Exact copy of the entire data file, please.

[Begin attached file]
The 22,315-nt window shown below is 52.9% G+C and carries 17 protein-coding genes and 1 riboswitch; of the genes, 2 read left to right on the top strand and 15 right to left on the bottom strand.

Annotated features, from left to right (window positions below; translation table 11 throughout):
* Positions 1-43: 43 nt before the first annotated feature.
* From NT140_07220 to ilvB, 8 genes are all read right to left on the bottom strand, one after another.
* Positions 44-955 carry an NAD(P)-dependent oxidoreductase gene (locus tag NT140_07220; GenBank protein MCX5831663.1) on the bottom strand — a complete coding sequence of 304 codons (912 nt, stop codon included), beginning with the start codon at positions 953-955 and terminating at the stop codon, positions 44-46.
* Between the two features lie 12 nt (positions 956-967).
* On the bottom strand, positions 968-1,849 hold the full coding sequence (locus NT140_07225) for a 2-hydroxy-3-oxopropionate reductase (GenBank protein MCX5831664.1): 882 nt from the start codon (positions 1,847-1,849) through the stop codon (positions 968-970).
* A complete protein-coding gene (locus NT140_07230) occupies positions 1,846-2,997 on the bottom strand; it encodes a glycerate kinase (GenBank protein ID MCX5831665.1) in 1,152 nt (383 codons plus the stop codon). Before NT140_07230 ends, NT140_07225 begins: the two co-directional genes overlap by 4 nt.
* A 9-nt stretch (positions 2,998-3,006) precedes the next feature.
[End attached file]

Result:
The 22,315-nt window shown below is 52.9% G+C and carries 17 protein-coding genes and 1 riboswitch; of the genes, 2 read left to right on the top strand and 15 right to left on the bottom strand.

Annotated features, from left to right (window positions below; translation table 11 throughout):
* Positions 1-43: 43 nt before the first annotated feature.
* From NT140_07220 to ilvB, 8 genes are all read right to left on the bottom strand, one after another.
* Positions 44-955 carry an NAD(P)-dependent oxidoreductase gene (locus tag NT140_07220; GenBank protein MCX5831663.1) on the bottom strand — a complete coding sequence of 304 codons (912 nt, stop codon included), beginning with the start codon at positions 953-955 and terminating at the stop codon, positions 44-46.
* Between the two features lie 12 nt (positions 956-967).
* On the bottom strand, positions 968-1,849 hold the full coding sequence (locus NT140_07225) for a 2-hydroxy-3-oxopropionate reductase (GenBank protein MCX5831664.1): 882 nt from the start codon (positions 1,847-1,849) through the stop codon (positions 968-970).
* A complete protein-coding gene (locus NT140_07230) occupies positions 1,846-2,997 on the bottom strand; it encodes a glycerate kinase (GenBank protein ID MCX5831665.1) in 1,152 nt (383 codons plus the stop codon). Before NT140_07230 ends, NT140_07225 begins: the two co-directional genes overlap by 4 nt.
* A 9-nt stretch (positions 2,998-3,006) precedes the next feature.